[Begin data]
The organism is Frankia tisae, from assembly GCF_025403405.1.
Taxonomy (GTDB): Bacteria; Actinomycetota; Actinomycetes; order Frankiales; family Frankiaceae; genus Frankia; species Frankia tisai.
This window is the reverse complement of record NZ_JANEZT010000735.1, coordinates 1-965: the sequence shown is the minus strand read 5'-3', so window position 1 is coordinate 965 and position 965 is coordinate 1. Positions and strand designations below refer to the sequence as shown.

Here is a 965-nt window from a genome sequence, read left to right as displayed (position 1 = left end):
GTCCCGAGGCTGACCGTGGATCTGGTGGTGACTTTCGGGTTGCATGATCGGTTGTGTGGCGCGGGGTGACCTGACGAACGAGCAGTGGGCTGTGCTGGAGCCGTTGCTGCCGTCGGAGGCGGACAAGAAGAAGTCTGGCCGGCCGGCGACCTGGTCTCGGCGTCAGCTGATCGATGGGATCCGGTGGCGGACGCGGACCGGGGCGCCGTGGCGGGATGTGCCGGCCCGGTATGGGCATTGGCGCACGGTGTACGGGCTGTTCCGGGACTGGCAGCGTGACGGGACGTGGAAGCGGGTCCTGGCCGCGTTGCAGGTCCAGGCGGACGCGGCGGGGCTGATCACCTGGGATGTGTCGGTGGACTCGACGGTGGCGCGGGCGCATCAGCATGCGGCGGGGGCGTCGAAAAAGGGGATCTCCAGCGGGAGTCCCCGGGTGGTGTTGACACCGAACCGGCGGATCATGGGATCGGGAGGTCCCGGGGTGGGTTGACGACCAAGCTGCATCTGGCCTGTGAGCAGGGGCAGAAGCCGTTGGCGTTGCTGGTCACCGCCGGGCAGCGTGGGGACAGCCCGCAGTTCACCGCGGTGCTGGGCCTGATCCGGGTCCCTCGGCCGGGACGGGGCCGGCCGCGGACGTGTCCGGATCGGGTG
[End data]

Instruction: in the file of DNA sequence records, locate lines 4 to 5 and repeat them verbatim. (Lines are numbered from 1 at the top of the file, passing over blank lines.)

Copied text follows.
Here is a 965-nt window from a genome sequence, read left to right as displayed (position 1 = left end):
GTCCCGAGGCTGACCGTGGATCTGGTGGTGACTTTCGGGTTGCATGATCGGTTGTGTGGCGCGGGGTGACCTGACGAACGAGCAGTGGGCTGTGCTGGAGCCGTTGCTGCCGTCGGAGGCGGACAAGAAGAAGTCTGGCCGGCCGGCGACCTGGTCTCGGCGTCAGCTGATCGATGGGATCCGGTGGCGGACGCGGACCGGGGCGCCGTGGCGGGATGTGCCGGCCCGGTATGGGCATTGGCGCACGGTGTACGGGCTGTTCCGGGACTGGCAGCGTGACGGGACGTGGAAGCGGGTCCTGGCCGCGTTGCAGGTCCAGGCGGACGCGGCGGGGCTGATCACCTGGGATGTGTCGGTGGACTCGACGGTGGCGCGGGCGCATCAGCATGCGGCGGGGGCGTCGAAAAAGGGGATCTCCAGCGGGAGTCCCCGGGTGGTGTTGACACCGAACCGGCGGATCATGGGATCGGGAGGTCCCGGGGTGGGTTGACGACCAAGCTGCATCTGGCCTGTGAGCAGGGGCAGAAGCCGTTGGCGTTGCTGGTCACCGCCGGGCAGCGTGGGGACAGCCCGCAGTTCACCGCGGTGCTGGGCCTGATCCGGGTCCCTCGGCCGGGACGGGGCCGGCCGCGGACGTGTCCGGATCGGGTG